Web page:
Here's How Baltimore Ranks For Traffic Congestion

By Deb Belt/ Patch Staff
Posted on 09/08/19 | News Source: Pikesville Patch

BALTIMORE, MD — The 2019 Urban Mobility Report presented a troubling finding that commuters across the nation — especially drivers who have to commute in the Baltimore area — already know too well: Traffic congestion in the United States is at an all time worst.

The recently released report by the Texas A&M Transportation Institute was based off hundreds of speed data points for every 15 minutes of the average day for almost every mile of major road in urban America.

Drivers in our city spend on average 59 hours each year in traffic delays, the 22nd highest amount in America. Baltimore also ranks 32nd in excess fuel per commuter, due to congestion, and 32nd in congestion cost per driver.


Here are the congestion statistics for Baltimore:

The urban area of Los Angeles-Long Beach-Anaheim took home the dubious honor of worst overall congestion in the United States. The San Francisco-Oakland metro ranked second and the Washington, D.C., metro was third.

Here are the ten urban areas with the worst congestion in the country:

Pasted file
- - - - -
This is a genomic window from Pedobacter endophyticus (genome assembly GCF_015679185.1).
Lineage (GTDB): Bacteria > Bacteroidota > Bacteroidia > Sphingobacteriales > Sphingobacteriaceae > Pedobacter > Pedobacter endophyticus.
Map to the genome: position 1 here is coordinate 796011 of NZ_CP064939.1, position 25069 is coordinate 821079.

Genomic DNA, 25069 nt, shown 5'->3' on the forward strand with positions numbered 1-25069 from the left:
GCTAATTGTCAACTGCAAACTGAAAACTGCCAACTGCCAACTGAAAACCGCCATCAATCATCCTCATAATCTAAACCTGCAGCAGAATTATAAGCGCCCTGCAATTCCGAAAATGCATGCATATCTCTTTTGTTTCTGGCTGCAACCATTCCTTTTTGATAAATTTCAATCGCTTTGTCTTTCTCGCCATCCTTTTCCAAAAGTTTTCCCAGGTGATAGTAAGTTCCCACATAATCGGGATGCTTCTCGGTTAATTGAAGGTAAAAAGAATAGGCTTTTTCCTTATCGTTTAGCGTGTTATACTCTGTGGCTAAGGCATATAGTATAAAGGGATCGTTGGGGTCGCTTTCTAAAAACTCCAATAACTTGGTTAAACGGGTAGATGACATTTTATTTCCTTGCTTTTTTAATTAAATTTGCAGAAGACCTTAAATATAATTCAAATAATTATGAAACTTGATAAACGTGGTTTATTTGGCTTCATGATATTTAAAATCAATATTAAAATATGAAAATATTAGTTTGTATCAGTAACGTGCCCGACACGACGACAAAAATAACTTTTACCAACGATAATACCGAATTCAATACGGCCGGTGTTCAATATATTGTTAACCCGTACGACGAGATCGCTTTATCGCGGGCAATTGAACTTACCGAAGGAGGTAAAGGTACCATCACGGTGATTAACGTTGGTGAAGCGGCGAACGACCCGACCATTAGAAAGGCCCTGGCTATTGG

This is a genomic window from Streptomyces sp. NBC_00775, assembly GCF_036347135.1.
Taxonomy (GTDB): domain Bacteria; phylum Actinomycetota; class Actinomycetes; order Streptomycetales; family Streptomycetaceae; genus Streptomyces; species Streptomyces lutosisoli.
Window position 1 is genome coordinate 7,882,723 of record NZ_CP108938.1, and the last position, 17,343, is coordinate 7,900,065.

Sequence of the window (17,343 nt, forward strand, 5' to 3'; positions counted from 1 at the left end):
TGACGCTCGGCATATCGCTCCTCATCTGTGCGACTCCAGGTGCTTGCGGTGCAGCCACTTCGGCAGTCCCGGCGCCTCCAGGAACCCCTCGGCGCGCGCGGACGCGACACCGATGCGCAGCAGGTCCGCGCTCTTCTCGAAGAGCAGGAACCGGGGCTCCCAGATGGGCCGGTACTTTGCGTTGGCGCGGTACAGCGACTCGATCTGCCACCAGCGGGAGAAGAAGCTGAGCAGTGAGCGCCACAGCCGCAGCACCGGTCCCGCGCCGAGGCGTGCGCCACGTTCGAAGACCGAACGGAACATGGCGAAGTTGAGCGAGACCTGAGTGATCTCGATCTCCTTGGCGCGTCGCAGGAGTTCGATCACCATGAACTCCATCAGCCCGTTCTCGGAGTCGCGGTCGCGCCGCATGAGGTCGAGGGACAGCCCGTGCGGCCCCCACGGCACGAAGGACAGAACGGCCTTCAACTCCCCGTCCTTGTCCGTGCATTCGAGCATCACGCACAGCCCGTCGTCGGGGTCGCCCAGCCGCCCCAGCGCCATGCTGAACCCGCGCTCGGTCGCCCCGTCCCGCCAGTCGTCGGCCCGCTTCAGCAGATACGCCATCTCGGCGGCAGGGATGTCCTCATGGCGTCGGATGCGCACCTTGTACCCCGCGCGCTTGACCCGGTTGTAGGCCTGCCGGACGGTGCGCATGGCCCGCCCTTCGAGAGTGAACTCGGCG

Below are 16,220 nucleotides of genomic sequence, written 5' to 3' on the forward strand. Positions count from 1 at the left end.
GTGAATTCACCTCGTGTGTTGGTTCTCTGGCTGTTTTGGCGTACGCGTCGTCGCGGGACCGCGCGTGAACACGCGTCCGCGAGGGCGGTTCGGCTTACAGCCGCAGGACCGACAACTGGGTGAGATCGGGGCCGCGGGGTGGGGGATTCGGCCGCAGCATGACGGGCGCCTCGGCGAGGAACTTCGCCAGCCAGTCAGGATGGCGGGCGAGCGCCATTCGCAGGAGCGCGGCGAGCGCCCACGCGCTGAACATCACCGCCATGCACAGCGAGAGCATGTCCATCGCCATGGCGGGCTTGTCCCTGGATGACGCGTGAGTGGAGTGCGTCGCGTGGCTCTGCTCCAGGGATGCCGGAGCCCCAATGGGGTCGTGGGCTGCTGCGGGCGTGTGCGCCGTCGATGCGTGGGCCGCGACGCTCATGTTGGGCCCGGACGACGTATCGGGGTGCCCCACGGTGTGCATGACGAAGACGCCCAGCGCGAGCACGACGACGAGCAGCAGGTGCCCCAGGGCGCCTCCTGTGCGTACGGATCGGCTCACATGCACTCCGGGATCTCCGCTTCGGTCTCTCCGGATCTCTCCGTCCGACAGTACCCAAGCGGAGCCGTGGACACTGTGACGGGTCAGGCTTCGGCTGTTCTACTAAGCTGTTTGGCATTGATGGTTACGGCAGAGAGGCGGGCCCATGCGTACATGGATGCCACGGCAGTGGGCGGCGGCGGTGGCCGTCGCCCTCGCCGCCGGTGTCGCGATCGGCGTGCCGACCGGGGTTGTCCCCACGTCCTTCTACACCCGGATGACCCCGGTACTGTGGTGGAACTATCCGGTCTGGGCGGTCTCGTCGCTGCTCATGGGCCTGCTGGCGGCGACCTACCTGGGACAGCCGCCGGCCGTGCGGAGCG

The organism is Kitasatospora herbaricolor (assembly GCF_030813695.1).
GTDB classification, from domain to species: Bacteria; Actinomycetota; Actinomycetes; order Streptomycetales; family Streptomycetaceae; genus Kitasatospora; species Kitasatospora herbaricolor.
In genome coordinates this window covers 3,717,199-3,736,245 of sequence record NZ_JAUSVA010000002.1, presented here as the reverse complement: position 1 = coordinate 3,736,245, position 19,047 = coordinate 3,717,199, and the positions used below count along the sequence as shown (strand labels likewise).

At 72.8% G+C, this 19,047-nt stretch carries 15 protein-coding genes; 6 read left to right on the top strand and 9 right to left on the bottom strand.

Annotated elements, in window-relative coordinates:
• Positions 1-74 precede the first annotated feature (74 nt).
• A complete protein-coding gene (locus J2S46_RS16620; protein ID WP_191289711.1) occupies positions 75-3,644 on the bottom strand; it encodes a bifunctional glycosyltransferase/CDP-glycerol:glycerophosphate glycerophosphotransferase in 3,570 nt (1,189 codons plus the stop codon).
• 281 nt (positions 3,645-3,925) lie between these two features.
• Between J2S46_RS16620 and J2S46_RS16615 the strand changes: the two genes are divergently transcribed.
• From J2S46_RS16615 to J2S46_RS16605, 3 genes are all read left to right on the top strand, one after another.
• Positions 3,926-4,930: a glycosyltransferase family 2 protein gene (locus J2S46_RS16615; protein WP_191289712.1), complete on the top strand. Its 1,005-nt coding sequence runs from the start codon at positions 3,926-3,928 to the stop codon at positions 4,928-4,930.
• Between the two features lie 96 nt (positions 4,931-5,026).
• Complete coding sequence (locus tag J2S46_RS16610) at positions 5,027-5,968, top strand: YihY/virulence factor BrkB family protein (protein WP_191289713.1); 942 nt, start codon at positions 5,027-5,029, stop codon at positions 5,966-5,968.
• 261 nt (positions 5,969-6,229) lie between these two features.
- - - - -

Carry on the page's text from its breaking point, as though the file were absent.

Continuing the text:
1. Los Angeles-Long Beach-Anaheim, CA: Annual Delay — 119 hours.
  2. San Francisco-Oakland, CA: Annual Delay — 103 hours.
  3. Washington DC: Annual Delay — 102 hours.
  4. New York-Newark, NY: Annual Delay — 92 hours.
  5. Boston, MA: Annual Delay — 80 hours.
  6. Atlanta, GA: Annual Delay — 77 hours.
  7. Houston, TX: Annual Delay — 75 hours.
  8. Chicago, IL: Annual Delay — 73 hours.
  9. Miami, FL: Annual Delay — 69 hours.
  10. Dallas-Fort Worth-Arlington, TX: Annual Delay — 67 hours.

The 2019 Urban Mobility Report measured the congestion problem for a total of 494 urban areas in 2017, which is when the most recent data is available. All together, congestion caused $166 billion of wasted time and fuel, and an extra 8.8 billion hours of travel.

The average urban commuter in 2017 spent an extra 54 hours of travel time on roads, and had to use an additional 21 gallons of fuel.

The average congestion cost per commuter was $1,010.